October 19, 2018
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‘Gaming Disorder’ recognized as a worldwide mental health condition

Christophe Ena | AP
Christophe Ena | AP
In this photo from November, visitors queue to play Call of Duty video game at the Paris games week in Paris, France, which is devoted to video games and their derivatives. The World Health Organization has added "gaming disorder" to its official list of diseases.

Americans had “Pac-Man Fever” as far back as 1981 but it has taken until now for the World Health Organization to officially recognize that playing video games too often could be a mental health disorder.

The WHO is planning to add the term “Gaming Disorder” to its official list of diseases in 2018, according to a draft of the organization’s 2018 International Classification of Diseases.

The WHO’s description of Gaming Disorder says that those who are afflicted are characterized by a pattern of persistent or recurrent gaming behavior, either on digital devices like smartphones or video-gaming offline on machines.

According to the WHO’s description you may have a problem if your symptoms include impaired control over gaming — you just can’t stop playing. Right now you are jonesing for a round of “Horizon: Zero Dawn,” “Assassin’s Creed: Origins” or “Star Wars: Battlefront II,” that millions are playing at this very second and you feel left out. This could be a red flag.

Or, you give an increased priority to playing video games to the point they take precedence over other life interests and daily activities like eating and sleeping and socializing.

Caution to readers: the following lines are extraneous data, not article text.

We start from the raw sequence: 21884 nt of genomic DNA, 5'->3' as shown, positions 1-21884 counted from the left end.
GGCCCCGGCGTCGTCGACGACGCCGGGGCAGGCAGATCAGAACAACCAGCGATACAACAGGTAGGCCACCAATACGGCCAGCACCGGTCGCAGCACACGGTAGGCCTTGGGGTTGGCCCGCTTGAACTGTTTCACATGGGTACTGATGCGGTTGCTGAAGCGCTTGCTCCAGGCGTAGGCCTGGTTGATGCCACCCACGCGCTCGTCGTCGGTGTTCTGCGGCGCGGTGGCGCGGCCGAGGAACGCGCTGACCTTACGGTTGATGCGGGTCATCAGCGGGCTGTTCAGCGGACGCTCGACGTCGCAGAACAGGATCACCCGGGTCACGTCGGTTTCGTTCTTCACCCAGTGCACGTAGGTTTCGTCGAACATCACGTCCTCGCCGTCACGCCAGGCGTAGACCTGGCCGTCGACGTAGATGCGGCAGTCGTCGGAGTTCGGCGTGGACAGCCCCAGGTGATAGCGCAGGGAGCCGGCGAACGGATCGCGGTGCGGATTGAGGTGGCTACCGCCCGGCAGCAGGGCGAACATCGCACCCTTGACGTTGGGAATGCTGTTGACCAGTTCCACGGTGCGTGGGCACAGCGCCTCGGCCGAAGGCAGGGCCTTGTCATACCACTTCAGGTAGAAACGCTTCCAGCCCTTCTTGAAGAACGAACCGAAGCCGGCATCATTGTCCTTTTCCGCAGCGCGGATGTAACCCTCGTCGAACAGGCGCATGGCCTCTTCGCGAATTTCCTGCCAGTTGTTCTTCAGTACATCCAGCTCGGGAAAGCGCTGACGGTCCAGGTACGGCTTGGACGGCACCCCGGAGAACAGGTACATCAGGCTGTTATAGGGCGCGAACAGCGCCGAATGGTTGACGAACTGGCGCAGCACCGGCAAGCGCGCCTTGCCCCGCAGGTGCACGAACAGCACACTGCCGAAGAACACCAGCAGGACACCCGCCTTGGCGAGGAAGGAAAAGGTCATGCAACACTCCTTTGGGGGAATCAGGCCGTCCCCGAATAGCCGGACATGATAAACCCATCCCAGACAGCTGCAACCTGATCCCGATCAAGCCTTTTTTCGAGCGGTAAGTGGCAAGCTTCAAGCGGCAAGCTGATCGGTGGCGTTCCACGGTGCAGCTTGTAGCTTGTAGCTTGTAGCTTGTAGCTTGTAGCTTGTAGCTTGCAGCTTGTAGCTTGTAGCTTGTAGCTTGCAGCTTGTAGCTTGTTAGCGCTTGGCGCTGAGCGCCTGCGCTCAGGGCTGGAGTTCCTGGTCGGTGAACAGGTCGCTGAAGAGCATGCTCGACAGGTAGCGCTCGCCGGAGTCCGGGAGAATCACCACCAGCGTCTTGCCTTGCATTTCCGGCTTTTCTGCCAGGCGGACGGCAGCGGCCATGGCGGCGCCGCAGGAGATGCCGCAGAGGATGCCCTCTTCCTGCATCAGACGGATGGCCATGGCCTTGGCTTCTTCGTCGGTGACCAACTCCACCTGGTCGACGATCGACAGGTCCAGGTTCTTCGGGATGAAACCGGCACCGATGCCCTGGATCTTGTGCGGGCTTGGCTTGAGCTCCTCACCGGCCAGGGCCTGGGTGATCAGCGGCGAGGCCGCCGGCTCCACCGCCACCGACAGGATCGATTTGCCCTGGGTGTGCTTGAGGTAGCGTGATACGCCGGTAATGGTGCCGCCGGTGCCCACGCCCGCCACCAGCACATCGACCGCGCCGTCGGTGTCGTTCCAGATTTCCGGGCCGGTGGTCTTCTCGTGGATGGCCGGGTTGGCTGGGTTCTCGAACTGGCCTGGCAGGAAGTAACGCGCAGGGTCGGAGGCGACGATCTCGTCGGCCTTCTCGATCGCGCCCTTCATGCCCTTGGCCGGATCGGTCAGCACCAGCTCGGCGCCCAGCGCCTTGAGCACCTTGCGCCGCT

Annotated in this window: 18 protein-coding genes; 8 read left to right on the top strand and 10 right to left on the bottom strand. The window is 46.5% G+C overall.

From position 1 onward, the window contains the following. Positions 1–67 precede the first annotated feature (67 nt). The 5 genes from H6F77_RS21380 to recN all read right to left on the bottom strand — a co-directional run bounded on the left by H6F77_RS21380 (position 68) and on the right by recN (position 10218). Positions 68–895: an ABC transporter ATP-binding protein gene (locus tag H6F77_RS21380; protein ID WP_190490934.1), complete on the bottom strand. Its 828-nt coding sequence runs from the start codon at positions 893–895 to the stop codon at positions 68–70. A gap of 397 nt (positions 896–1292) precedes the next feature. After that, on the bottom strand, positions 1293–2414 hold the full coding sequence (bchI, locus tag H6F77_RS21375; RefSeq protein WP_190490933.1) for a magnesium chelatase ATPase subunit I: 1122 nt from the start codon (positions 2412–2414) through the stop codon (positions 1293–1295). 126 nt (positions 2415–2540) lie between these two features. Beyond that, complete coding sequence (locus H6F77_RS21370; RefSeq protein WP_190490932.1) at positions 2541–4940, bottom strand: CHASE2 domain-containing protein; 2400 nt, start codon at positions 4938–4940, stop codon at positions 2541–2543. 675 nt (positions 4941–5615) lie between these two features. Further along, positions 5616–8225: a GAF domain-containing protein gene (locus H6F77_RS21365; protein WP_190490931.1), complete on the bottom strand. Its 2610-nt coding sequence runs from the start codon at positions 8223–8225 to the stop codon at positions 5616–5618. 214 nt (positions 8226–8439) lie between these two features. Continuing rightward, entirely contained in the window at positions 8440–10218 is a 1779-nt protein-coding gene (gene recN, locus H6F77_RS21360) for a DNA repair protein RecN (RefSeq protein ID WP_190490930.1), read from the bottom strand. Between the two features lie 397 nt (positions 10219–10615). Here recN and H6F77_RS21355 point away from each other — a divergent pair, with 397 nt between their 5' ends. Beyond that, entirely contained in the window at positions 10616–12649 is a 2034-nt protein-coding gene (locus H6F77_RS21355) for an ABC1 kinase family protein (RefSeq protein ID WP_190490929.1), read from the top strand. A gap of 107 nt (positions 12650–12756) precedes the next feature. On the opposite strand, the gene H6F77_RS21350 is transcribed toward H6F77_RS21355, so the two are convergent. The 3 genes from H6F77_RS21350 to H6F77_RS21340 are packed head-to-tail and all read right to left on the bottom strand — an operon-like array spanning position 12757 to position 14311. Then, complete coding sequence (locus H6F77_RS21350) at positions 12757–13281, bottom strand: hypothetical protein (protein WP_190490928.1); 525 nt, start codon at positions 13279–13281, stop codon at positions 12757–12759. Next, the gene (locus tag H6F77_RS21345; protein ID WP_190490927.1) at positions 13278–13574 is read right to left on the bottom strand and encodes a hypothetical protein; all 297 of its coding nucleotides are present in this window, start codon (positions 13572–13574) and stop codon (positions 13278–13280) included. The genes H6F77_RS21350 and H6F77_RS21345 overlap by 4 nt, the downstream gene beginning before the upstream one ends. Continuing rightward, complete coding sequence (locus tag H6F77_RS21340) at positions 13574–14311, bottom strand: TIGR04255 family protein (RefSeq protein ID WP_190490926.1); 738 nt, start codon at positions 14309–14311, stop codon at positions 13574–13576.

And, the continuation and escalation of gaming continues even after you suffer negative consequences like getting fired for playing on company time or you keep losing relationships because you just aren’t present.

The WHO’s classification means that doctors and insurance companies can recognize Gaming Disorder as a disease.

The WHO’s clinical description does not include prevention or treatment options.

But Forbes suggests you can self-diagnose by asking yourself the same questions people use to detect alcohol addition. Just swap the word “alcohol” for “gaming.” If you identify strongly with the four questions you may have a problem and are advised to try to cut down:

— Have you ever felt you should cut down on your gaming?

— Have people annoyed you by criticizing your gaming?

— Have you ever felt bad or guilty about your gaming?

— Are video games usually the first thing you think about in the morning when you wake up?

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